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Cartmell students in the school’s chapter of the Kentucky Junior Historical Society earned several top honors at the 2013 state convention and Kentucky History Day at the University of Louisville on Friday, April 26, and Saturday, April 27. The club won the youth division “History Bowl” competition; placed first, second, and third on the history test; and earned first in group documentary category.
Excited about sharing the good news with their high school mentor, freshman Alex Jeffrey, the Cartmell students walked over to Carroll County High School with sponsor Mary Louden and principal Doug Oak. After sharing news of their accomplishments, they surprised Jeffrey, who did not attend the conference, with his own award. Chosen from among all middle and high school KJHS members in the commonwealth, Jeffrey received the Outstanding Member Award. Louden said she nominated Jeffrey because of his dedication to the local chapter of the state organization.
“Alex has been involved with KJHS since he was a fourth grader,” said Louden, who pointed out that Jeffrey has volunteered almost every Friday during the school year for the past four years to help out the younger students at Cartmell on their projects.
Jeffrey’s assistance has apparently paid off for several members who won awards at the recent convention.
Dylan Dermon placed first in the Kentucky History test, while Katie Osborne and Andrea Searcy placed second and third, respectively. Louden said the students answered both multiple choice and short-answer questions on their knowledge of Kentucky history.
The school’s history bowl team, which captured first place, also displayed it knowledge of Kentucky history by answering questions quickly. In history bowl competition, five-member teams face each and try to correctly answer as many questions as possible in two six-minute rounds. As a moderator reads questions aloud, the teams tap a buzzer for the opportunity to answer the question. Correct answers earn a point for the team. An incorrect answer gives the opponent five seconds to capture the point and a chance to select the category from which the next question is asked. Cartmell’s team members include Emily Blackburn, Deaton Oak, Katie Osborne, Andrea Searcy and Lily Young.
In addition to answering questions, students demonstrate their understanding of Kentucky history by researching a personally-chosen topic during the year and then presenting their conclusions in a variety of ways, including dramatic performances, imaginative exhibits, multimedia documentaries, websites and research papers.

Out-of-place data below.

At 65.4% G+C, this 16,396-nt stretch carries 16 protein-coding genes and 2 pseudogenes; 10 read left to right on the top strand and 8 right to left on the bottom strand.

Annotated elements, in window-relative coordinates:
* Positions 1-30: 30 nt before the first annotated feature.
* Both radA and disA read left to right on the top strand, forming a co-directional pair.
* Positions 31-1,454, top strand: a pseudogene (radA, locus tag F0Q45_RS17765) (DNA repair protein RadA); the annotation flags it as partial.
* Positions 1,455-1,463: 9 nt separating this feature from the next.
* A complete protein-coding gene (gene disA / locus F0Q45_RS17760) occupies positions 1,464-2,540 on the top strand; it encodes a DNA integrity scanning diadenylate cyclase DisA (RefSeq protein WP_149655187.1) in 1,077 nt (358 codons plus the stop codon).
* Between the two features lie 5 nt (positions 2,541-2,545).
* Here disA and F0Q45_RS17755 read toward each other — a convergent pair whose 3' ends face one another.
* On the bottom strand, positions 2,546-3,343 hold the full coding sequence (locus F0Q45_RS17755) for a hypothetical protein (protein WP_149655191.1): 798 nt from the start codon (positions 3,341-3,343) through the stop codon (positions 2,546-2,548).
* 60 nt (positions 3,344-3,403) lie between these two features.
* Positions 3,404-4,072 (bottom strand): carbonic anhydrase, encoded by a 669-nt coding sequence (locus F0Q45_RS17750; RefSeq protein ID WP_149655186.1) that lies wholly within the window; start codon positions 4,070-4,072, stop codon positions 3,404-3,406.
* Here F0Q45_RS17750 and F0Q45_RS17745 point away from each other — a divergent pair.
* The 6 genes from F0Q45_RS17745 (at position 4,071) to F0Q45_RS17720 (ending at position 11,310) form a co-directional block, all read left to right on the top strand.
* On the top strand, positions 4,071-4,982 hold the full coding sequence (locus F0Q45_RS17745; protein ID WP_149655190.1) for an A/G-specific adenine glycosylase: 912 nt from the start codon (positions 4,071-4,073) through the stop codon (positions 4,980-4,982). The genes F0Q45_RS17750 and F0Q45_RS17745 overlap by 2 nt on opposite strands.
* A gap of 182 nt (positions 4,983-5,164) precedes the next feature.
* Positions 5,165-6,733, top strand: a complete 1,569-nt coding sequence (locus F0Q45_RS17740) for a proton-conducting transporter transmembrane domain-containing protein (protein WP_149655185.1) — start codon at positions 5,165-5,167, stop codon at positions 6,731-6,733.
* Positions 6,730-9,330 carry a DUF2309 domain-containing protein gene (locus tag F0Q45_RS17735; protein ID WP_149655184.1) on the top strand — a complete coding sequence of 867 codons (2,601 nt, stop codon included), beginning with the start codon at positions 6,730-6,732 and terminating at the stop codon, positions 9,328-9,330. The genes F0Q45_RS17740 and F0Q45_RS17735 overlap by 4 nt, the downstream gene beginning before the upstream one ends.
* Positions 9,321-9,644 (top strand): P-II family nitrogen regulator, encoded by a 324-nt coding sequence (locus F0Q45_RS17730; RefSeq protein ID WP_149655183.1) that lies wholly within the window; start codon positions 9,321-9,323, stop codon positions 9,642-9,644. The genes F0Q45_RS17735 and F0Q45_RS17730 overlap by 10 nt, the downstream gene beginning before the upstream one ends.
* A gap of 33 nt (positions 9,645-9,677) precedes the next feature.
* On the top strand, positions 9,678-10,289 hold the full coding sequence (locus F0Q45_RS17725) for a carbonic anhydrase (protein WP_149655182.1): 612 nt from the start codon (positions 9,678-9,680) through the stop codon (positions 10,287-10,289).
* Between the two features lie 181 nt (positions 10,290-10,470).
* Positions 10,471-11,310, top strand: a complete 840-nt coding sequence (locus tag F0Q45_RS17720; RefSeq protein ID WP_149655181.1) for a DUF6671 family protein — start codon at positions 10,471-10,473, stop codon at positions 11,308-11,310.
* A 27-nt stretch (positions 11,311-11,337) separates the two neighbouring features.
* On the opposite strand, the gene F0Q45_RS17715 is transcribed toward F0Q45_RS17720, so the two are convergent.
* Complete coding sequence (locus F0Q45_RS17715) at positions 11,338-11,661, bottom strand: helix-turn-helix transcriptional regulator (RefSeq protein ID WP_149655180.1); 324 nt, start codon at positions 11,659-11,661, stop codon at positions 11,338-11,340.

Intrigued by the story of Jackie Robinson, the first African American baseball player to play in the Major Leagues, Deaton Oak, Dylan Dermon and Luke Heveline created a documentary about Robinson and his relationship with Kentucky player Pee Wee Reese. Oak had portrayed Reese earlier in a “Living History Museum” for the school’s Winter Artist’s Showcase. Their documentary earned first place in the youth group documentary category.
Katie Osborne and Emily Blackburn placed second at the convention with their exhibit centered on Laura Clay, who helped Kentucky women to earn the right to vote. The students had to use primary and secondary sources to create a museum-like exhibit, which they displayed at the convention.
“As a former high school history teacher who loves Kentucky history, it’s exciting to see kids interested in pursuing something that is so vital to our democracy,” Oak said. “As a parent, it’s refreshing to see hard work pay off. These students have been working long hours throughout the year gaining a deeper understanding of their topic. I also appreciate all of Ms. Louden’s hard work in staying after school and working with the students.”
For more information on the Kentucky Junior Historical Society, visit the organization’s website at www.history.ky.gov/kjhs.
Jeff Fremin is director of public relations for Carroll County Public Schools.